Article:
1. performing more repetitions, 3 sets of 10 reps.
2. holding your foot up for a longer period, 5-10 seconds.
3. raising your foot up higher, 10-12 inches.
4. straightening your leg and lifting and lowering a straight leg.
5. putting a weight on your ankle, 1-2 pounds.
6. for those much more advanced you can try lifting both legs.
7. try the leg raises in standing as above.

Lumbar stability is the result of the coordination of the deep stabilizing muscles and larger global movers.

Studies have been done to examine core stability exercises done on the exercise ball versus a stable surface. The terms "core stability" used on the web refers to training muscles of the lumbo-pelvic region and abdominals, but we should identify them as the deep local stabilizers - the transversus abdominus and multifidus. These tiny muscles are the ones necessary for segmental stability of the spine during larger movements when postural adjustments may be required.

Previous research has always emphasized that strengthening and improving control of the transversus abdominus and obliques was best achieved through the use of exercises that minimized use of the rectus abdominus. (3,4) Use of the abdominal hollowing technique has also been shown to facilitate transversus abdominus.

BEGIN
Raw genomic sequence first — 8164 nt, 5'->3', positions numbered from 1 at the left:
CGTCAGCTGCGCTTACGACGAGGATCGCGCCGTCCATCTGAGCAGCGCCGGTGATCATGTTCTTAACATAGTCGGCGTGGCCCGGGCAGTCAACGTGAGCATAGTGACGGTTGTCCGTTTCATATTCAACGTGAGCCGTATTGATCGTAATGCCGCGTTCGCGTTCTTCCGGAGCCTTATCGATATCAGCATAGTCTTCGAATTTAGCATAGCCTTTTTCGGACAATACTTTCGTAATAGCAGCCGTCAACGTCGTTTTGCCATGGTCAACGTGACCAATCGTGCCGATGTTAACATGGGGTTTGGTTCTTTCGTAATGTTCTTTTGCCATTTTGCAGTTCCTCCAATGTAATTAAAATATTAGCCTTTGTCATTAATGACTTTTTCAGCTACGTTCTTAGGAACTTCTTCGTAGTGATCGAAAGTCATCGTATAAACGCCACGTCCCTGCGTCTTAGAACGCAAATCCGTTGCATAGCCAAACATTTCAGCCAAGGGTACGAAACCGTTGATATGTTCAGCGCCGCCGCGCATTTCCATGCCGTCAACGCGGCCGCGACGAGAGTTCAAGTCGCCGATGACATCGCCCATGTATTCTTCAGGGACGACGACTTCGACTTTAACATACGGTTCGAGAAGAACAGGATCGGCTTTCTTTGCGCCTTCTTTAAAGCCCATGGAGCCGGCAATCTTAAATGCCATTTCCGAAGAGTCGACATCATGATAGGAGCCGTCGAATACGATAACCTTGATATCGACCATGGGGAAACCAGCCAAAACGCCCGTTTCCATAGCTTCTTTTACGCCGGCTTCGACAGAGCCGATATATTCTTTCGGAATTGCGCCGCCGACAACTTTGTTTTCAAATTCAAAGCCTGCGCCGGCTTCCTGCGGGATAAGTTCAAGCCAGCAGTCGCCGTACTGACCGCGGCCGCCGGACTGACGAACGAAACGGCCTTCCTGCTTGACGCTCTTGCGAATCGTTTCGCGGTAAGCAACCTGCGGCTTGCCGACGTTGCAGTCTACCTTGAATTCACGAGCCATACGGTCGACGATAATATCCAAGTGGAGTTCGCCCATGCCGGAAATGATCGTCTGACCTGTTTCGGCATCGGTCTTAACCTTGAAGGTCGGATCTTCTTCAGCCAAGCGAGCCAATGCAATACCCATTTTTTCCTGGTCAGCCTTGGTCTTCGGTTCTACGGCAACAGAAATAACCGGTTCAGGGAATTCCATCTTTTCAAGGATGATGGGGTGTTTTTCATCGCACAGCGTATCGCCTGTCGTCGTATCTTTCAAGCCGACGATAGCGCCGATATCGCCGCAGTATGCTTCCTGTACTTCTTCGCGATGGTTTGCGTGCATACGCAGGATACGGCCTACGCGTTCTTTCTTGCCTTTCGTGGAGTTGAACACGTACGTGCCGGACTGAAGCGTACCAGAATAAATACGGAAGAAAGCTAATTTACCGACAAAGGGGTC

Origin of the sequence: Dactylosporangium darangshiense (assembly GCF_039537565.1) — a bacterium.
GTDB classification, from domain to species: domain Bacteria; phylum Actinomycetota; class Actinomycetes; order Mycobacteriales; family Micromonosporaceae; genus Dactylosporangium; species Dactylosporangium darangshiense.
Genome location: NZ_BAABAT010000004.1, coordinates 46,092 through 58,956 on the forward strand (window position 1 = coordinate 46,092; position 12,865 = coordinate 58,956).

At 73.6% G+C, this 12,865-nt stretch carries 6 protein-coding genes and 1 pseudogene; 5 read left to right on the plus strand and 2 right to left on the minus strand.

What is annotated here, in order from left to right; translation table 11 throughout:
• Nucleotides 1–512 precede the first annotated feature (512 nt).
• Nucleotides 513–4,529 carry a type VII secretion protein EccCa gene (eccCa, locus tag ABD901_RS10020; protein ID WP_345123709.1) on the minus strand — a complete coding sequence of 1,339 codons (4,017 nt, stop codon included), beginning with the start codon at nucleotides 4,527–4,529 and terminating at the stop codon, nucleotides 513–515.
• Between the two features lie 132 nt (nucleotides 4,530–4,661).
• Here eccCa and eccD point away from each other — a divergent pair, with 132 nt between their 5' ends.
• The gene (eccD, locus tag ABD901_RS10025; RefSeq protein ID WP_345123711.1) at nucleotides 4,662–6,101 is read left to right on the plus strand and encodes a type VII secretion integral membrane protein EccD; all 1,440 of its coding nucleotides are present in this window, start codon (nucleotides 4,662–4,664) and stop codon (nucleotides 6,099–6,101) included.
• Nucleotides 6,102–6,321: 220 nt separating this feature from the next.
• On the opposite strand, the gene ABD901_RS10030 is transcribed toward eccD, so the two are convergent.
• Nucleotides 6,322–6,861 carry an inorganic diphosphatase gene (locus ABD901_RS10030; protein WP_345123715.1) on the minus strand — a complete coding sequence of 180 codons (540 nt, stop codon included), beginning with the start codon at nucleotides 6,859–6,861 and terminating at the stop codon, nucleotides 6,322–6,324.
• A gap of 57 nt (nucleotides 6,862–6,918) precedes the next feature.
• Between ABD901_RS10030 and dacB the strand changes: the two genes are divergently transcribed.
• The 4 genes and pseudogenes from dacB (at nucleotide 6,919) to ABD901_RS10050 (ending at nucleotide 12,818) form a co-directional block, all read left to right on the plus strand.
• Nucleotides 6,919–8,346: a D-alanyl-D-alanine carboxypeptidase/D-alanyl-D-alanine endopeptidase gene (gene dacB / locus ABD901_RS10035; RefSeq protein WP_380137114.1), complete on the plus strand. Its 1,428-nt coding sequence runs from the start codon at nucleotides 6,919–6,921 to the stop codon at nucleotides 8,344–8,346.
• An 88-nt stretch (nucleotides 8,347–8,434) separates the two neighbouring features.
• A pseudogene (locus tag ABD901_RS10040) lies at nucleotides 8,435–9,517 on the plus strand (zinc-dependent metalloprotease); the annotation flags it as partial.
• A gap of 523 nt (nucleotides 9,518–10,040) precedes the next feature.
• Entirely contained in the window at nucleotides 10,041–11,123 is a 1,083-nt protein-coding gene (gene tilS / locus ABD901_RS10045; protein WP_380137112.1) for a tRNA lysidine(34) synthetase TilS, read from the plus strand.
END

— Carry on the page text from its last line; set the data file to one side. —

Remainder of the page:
The abdominal hollowing exercise recruits the transversus abdominus muscle; however, rarely do we use this muscle in isolation. When designing a back exercise program one must  take into account the synergistic relationship between the large superficial muscles and the deep segmental muscles. We use the large gluteal, quadriceps, pectoral, and deltoid muscles to lift something, but without the activity of the deep segmental stabilizers we cannot lift anything. At the same time, great abdominal hollowing is not going to help you lift. Our ultimate goal is to find back exercises that will elicit a training effect while incorporating this synergistic relationship.